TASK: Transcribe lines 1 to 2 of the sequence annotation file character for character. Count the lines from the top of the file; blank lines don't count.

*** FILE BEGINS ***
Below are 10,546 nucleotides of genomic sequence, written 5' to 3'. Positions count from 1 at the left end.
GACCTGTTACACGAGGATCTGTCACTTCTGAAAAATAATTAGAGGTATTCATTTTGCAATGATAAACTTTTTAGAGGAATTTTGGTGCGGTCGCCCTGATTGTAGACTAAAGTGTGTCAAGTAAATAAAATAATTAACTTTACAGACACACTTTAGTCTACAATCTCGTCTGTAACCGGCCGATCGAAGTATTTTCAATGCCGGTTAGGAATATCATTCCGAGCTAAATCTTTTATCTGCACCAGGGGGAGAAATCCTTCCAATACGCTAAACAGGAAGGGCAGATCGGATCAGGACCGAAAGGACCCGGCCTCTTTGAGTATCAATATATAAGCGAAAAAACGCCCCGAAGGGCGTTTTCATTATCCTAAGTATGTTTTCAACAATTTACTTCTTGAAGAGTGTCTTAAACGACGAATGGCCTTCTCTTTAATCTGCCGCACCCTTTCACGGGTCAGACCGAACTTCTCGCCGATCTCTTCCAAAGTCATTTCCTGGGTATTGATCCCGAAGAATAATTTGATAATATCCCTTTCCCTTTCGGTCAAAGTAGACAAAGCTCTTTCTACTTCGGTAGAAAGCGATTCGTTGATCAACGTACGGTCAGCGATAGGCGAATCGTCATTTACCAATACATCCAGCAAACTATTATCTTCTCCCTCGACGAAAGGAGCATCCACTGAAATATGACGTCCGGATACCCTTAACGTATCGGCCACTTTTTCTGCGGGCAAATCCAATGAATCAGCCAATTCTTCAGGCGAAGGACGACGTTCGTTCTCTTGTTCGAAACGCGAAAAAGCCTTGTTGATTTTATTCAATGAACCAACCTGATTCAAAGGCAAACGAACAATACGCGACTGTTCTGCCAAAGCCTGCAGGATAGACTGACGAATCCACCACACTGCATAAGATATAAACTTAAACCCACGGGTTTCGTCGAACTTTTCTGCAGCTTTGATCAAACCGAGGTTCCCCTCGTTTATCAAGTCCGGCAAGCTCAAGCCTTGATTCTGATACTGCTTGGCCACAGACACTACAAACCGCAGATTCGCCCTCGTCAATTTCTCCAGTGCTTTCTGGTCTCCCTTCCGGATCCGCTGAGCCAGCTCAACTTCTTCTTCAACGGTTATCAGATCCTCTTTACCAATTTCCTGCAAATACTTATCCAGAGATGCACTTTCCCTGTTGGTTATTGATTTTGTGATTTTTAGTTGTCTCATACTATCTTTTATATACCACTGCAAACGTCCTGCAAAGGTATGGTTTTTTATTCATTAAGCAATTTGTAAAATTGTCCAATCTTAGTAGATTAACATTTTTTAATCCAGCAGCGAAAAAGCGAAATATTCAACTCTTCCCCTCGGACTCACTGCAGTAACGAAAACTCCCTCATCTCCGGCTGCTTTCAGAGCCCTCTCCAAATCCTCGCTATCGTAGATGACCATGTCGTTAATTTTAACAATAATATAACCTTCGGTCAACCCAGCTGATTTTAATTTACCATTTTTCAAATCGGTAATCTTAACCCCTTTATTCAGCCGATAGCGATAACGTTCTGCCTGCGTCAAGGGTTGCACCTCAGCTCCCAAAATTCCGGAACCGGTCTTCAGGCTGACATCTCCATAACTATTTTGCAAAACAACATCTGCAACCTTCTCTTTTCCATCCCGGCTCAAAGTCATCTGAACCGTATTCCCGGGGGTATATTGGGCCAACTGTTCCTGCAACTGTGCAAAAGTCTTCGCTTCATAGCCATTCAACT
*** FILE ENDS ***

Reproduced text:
Below are 10,546 nucleotides of genomic sequence, written 5' to 3'. Positions count from 1 at the left end.
GACCTGTTACACGAGGATCTGTCACTTCTGAAAAATAATTAGAGGTATTCATTTTGCAATGATAAACTTTTTAGAGGAATTTTGGTGCGGTCGCCCTGATTGTAGACTAAAGTGTGTCAAGTAAATAAAATAATTAACTTTACAGACACACTTTAGTCTACAATCTCGTCTGTAACCGGCCGATCGAAGTATTTTCAATGCCGGTTAGGAATATCATTCCGAGCTAAATCTTTTATCTGCACCAGGGGGAGAAATCCTTCCAATACGCTAAACAGGAAGGGCAGATCGGATCAGGACCGAAAGGACCCGGCCTCTTTGAGTATCAATATATAAGCGAAAAAACGCCCCGAAGGGCGTTTTCATTATCCTAAGTATGTTTTCAACAATTTACTTCTTGAAGAGTGTCTTAAACGACGAATGGCCTTCTCTTTAATCTGCCGCACCCTTTCACGGGTCAGACCGAACTTCTCGCCGATCTCTTCCAAAGTCATTTCCTGGGTATTGATCCCGAAGAATAATTTGATAATATCCCTTTCCCTTTCGGTCAAAGTAGACAAAGCTCTTTCTACTTCGGTAGAAAGCGATTCGTTGATCAACGTACGGTCAGCGATAGGCGAATCGTCATTTACCAATACATCCAGCAAACTATTATCTTCTCCCTCGACGAAAGGAGCATCCACTGAAATATGACGTCCGGATACCCTTAACGTATCGGCCACTTTTTCTGCGGGCAAATCCAATGAATCAGCCAATTCTTCAGGCGAAGGACGACGTTCGTTCTCTTGTTCGAAACGCGAAAAAGCCTTGTTGATTTTATTCAATGAACCAACCTGATTCAAAGGCAAACGAACAATACGCGACTGTTCTGCCAAAGCCTGCAGGATAGACTGACGAATCCACCACACTGCATAAGATATAAACTTAAACCCACGGGTTTCGTCGAACTTTTCTGCAGCTTTGATCAAACCGAGGTTCCCCTCGTTTATCAAGTCCGGCAAGCTCAAGCCTTGATTCTGATACTGCTTGGCCACAGACACTACAAACCGCAGATTCGCCCTCGTCAATTTCTCCAGTGCTTTCTGGTCTCCCTTCCGGATCCGCTGAGCCAGCTCAACTTCTTCTTCAACGGTTATCAGATCCTCTTTACCAATTTCCTGCAAATACTTATCCAGAGATGCACTTTCCCTGTTGGTTATTGATTTTGTGATTTTTAGTTGTCTCATACTATCTTTTATATACCACTGCAAACGTCCTGCAAAGGTATGGTTTTTTATTCATTAAGCAATTTGTAAAATTGTCCAATCTTAGTAGATTAACATTTTTTAATCCAGCAGCGAAAAAGCGAAATATTCAACTCTTCCCCTCGGACTCACTGCAGTAACGAAAACTCCCTCATCTCCGGCTGCTTTCAGAGCCCTCTCCAAATCCTCGCTATCGTAGATGACCATGTCGTTAATTTTAACAATAATATAACCTTCGGTCAACCCAGCTGATTTTAATTTACCATTTTTCAAATCGGTAATCTTAACCCCTTTATTCAGCCGATAGCGATAACGTTCTGCCTGCGTCAAGGGTTGCACCTCAGCTCCCAAAATTCCGGAACCGGTCTTCAGGCTGACATCTCCATAACTATTTTGCAAAACAACATCTGCAACCTTCTCTTTTCCATCCCGGCTCAAAGTCATCTGAACCGTATTCCCGGGGGTATATTGGGCCAACTGTTCCTGCAACTGTGCAAAAGTCTTCGCTTCATAGCCATTCAACT